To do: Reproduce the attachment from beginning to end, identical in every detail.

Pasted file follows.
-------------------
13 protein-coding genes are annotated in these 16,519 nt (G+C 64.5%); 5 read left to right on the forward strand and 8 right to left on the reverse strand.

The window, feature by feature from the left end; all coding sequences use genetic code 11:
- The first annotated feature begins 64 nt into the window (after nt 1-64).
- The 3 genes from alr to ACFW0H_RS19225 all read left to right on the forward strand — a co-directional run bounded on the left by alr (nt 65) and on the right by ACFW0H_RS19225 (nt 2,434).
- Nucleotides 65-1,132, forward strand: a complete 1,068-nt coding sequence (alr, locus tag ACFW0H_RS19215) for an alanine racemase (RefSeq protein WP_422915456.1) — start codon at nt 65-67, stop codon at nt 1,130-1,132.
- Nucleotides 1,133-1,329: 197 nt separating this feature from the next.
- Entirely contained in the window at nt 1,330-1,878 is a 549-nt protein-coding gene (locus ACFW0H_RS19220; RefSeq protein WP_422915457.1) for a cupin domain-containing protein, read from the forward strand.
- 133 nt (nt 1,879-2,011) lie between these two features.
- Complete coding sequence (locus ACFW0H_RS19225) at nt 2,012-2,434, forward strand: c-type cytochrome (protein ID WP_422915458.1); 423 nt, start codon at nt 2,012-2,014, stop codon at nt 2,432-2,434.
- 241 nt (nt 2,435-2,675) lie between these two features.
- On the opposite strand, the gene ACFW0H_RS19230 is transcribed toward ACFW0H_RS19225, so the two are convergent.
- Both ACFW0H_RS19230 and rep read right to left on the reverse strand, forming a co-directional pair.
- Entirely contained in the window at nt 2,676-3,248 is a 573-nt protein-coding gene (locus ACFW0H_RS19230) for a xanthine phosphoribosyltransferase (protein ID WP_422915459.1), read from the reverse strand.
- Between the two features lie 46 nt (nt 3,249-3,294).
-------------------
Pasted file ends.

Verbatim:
13 protein-coding genes are annotated in these 16,519 nt (G+C 64.5%); 5 read left to right on the forward strand and 8 right to left on the reverse strand.

The window, feature by feature from the left end; all coding sequences use genetic code 11:
- The first annotated feature begins 64 nt into the window (after nt 1-64).
- The 3 genes from alr to ACFW0H_RS19225 all read left to right on the forward strand — a co-directional run bounded on the left by alr (nt 65) and on the right by ACFW0H_RS19225 (nt 2,434).
- Nucleotides 65-1,132, forward strand: a complete 1,068-nt coding sequence (alr, locus tag ACFW0H_RS19215) for an alanine racemase (RefSeq protein WP_422915456.1) — start codon at nt 65-67, stop codon at nt 1,130-1,132.
- Nucleotides 1,133-1,329: 197 nt separating this feature from the next.
- Entirely contained in the window at nt 1,330-1,878 is a 549-nt protein-coding gene (locus ACFW0H_RS19220; RefSeq protein WP_422915457.1) for a cupin domain-containing protein, read from the forward strand.
- 133 nt (nt 1,879-2,011) lie between these two features.
- Complete coding sequence (locus ACFW0H_RS19225) at nt 2,012-2,434, forward strand: c-type cytochrome (protein ID WP_422915458.1); 423 nt, start codon at nt 2,012-2,014, stop codon at nt 2,432-2,434.
- 241 nt (nt 2,435-2,675) lie between these two features.
- On the opposite strand, the gene ACFW0H_RS19230 is transcribed toward ACFW0H_RS19225, so the two are convergent.
- Both ACFW0H_RS19230 and rep read right to left on the reverse strand, forming a co-directional pair.
- Entirely contained in the window at nt 2,676-3,248 is a 573-nt protein-coding gene (locus ACFW0H_RS19230) for a xanthine phosphoribosyltransferase (protein ID WP_422915459.1), read from the reverse strand.
- Between the two features lie 46 nt (nt 3,249-3,294).